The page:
Journal Article

The Haldane effect--an alternative explanation for increasing gastric mucosal PCO2 gradients?

S M Jakob, P Kosonen, E Ruokonen, I Parviainen and J Takala

in BJA: British Journal of Anaesthesia

Published on behalf of the British Journal of Anaesthesia

Volume 83, issue 5, pages 740-746
Published in print November 1999 | ISSN: 0007-0912
Published online November 1999 | e-ISSN: 1471-6771 | DOI: http://dx.doi.org/10.1093/bja/83.5.740
The Haldane effect--an alternative explanation for increasing gastric mucosal PCO2 gradients?

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When venous oxygen saturation increases as a result of increased blood flow, changes in venous blood PCO2 and carbon dioxide content may differ because of the Haldane effect. The Haldane effect may also explain increases in gastric mucosal-arterial PCO2 gradient despite major increases in splanchnic blood flow. We re-analysed data from 22 patients after cardiac surgery who were randomized to receive either dobutamine or placebo, and a separate group of patients who received dobutamine for low cardiac output (n = 6). Three different values of gastric mucosal oxygen extraction at baseline were assumed (0.3, 0.5 and 0.7). In nine of 14 patients with both increasing splanchnic blood flow and mucosal-arterial PCO2 gradient, an equal increase in mucosal and total splanchnic blood flow, oxygen consumption and carbon dioxide production together with the Haldane effect would have caused an increase in mucosal-arterial PCO2 gradients from a mean value of 0.53 (SD 0.88) kPa at baseline to 0.68-0.82 (0.89-0.90) kPa (P < 0.01). In the remaining patients, disproportionate changes in flow and metabolism must have been involved in addition to the Haldane effect. We conclude that whenever major changes in mucosal tissue oxygen extraction are likely to occur, an increase in the mucosal-arterial PCO2 gradient may be explained in part or completely by the Haldane effect, and may therefore not reflect worsening perfusion.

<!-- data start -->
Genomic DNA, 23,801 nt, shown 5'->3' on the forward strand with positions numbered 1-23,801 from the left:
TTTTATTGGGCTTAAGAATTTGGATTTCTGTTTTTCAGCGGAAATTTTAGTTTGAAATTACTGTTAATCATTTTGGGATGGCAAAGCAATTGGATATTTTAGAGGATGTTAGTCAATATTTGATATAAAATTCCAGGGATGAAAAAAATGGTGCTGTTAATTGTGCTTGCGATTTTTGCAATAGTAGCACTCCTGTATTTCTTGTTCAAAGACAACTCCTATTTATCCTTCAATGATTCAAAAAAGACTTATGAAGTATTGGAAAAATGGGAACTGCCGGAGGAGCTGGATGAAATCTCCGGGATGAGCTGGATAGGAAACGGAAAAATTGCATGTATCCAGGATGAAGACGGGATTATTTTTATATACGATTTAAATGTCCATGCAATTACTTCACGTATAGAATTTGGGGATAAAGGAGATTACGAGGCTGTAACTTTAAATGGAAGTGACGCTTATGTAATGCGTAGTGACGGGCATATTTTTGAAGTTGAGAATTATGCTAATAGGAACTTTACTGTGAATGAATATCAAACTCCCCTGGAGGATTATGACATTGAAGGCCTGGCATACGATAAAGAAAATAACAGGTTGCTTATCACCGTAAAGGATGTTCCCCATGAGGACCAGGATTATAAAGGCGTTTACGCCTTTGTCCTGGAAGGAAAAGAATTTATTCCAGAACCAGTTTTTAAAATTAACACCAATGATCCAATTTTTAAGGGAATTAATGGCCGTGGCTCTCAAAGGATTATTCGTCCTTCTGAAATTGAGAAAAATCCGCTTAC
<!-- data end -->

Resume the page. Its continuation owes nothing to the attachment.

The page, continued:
Journal Article.  0 words. 

Subjects: Anaesthetics

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